About Face: Do Facial Characteristics Affect the Careers of Male and Female Audit Partners?


Like it or not, we all do it: We judge others, in part, by their appearance. Research shows, for instance, that people associate competence with some facial features, and competent-looking people get more votes, land more prestigious jobs, and climb higher in military careers. Gender stereotypes can also interact with appearance to influence our perceptions of individuals’ underlying personality traits.

In their paper “Audit Partner Facial Traits, Gender, and Career Outcomes,” forthcoming in Accounting, Organizations and Society, Culverhouse’s Drs. Chezham L. Sealy and Quinn T. Swanquist, along with collaborators Yuzhou Chen (University of Nebraska at Omaha) and Robert L. Whited (North Carolina State University), investigated how facial traits relate to career outcomes for audit partners. After collecting photographs of audit partners, the researchers asked raters to make inferences about the partner in a given photo’s attractiveness, competence, professionalism, likability, trustworthiness, and so on. They then compared this information to the partner’s client portfolio, with attention to factors like portfolio size and largest client.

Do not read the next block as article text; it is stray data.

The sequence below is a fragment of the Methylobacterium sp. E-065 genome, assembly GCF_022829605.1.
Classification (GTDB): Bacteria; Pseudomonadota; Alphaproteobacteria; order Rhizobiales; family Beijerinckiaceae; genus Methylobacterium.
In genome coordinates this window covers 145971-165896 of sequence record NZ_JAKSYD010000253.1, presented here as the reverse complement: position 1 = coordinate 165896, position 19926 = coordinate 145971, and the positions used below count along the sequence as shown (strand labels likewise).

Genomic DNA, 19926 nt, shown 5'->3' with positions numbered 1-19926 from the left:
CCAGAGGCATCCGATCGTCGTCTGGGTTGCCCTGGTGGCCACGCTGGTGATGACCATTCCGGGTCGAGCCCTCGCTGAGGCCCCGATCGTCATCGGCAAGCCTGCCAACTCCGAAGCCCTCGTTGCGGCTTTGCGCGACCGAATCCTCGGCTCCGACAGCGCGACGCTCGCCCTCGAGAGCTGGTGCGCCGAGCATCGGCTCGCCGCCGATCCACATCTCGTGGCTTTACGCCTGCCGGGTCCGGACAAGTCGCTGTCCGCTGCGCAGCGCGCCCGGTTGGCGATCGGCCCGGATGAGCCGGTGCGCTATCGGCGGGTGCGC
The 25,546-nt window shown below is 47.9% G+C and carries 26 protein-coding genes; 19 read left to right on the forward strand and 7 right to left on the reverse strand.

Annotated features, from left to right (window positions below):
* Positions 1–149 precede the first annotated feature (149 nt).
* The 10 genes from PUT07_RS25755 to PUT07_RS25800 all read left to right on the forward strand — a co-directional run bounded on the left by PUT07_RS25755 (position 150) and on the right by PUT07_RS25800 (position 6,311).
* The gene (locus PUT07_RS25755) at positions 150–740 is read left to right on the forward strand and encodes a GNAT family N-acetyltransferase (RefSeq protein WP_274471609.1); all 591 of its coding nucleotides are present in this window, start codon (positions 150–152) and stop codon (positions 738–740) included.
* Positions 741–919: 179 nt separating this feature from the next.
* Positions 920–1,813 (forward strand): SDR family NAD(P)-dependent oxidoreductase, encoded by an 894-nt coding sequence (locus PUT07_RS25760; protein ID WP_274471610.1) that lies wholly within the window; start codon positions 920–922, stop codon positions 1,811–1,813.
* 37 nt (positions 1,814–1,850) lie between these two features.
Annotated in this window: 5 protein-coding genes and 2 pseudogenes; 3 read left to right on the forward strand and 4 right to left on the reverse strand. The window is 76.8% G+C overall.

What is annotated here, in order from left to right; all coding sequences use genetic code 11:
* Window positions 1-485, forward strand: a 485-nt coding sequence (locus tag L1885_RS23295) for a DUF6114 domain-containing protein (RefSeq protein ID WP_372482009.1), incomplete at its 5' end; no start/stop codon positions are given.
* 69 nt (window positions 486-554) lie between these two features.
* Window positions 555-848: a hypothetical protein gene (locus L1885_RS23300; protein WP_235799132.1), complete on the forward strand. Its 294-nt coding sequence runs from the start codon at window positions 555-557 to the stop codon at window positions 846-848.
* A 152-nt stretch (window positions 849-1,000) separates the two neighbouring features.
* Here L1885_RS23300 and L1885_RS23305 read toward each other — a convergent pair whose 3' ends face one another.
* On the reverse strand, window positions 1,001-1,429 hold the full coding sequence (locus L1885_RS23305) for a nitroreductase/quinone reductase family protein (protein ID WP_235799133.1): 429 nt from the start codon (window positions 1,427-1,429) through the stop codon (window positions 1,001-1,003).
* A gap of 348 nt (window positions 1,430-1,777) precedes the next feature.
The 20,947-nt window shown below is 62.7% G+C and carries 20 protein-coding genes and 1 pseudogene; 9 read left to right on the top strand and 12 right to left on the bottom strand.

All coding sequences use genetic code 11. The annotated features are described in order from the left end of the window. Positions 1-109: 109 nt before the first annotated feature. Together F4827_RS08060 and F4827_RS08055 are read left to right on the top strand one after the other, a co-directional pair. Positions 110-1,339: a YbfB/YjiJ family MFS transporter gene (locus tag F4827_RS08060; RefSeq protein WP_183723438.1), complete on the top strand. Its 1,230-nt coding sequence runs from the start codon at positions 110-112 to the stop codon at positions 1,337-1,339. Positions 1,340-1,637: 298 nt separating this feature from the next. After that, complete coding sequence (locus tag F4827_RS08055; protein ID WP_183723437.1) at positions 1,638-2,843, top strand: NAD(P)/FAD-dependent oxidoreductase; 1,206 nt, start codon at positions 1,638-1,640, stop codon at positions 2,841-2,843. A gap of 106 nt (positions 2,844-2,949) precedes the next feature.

The researchers found that:

  • Gender and attractiveness of audit partners, by themselves, seemed to have little association with client portfolios.
  • Audit partners—male or female—with traditionally masculine facial structures were more likely to manage larger portfolios and work for more prestigious (Big 4) employers.

But most interestingly, they estimated that partners whose facial appearance violated common gender stereotypes tended to be less successful. For instance, male partners whose faces appeared warmer, and female partners whose faces appeared more competent tended to have smaller portfolios. The findings suggest that unconscious trait inferences drawn simply from how someone appears may have significant costs for individuals career success. However, awareness of biases like these could help create hiring and advancement processes that are more equitable, enfranchising more potential audit partners based on their actual ability, not their facial features.

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